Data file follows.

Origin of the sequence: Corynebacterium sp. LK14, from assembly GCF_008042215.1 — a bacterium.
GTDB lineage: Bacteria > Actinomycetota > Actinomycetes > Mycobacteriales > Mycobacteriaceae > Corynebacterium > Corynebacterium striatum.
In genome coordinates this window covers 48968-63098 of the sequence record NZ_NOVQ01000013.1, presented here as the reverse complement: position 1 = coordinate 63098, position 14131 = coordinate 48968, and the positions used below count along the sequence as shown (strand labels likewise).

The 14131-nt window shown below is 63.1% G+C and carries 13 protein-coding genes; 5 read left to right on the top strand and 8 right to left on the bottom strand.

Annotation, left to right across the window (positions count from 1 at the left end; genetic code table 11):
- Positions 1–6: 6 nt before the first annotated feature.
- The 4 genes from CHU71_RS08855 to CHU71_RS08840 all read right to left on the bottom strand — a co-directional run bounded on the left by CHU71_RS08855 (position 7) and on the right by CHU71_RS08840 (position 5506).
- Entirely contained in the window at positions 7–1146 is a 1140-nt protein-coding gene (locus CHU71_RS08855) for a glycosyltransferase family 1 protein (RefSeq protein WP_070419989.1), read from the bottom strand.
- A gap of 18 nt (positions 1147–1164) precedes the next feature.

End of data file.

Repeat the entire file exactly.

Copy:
Origin of the sequence: Corynebacterium sp. LK14, from assembly GCF_008042215.1 — a bacterium.
GTDB lineage: Bacteria > Actinomycetota > Actinomycetes > Mycobacteriales > Mycobacteriaceae > Corynebacterium > Corynebacterium striatum.
In genome coordinates this window covers 48968-63098 of the sequence record NZ_NOVQ01000013.1, presented here as the reverse complement: position 1 = coordinate 63098, position 14131 = coordinate 48968, and the positions used below count along the sequence as shown (strand labels likewise).

The 14131-nt window shown below is 63.1% G+C and carries 13 protein-coding genes; 5 read left to right on the top strand and 8 right to left on the bottom strand.

Annotation, left to right across the window (positions count from 1 at the left end; genetic code table 11):
- Positions 1–6: 6 nt before the first annotated feature.
- The 4 genes from CHU71_RS08855 to CHU71_RS08840 all read right to left on the bottom strand — a co-directional run bounded on the left by CHU71_RS08855 (position 7) and on the right by CHU71_RS08840 (position 5506).
- Entirely contained in the window at positions 7–1146 is a 1140-nt protein-coding gene (locus CHU71_RS08855) for a glycosyltransferase family 1 protein (RefSeq protein WP_070419989.1), read from the bottom strand.
- A gap of 18 nt (positions 1147–1164) precedes the next feature.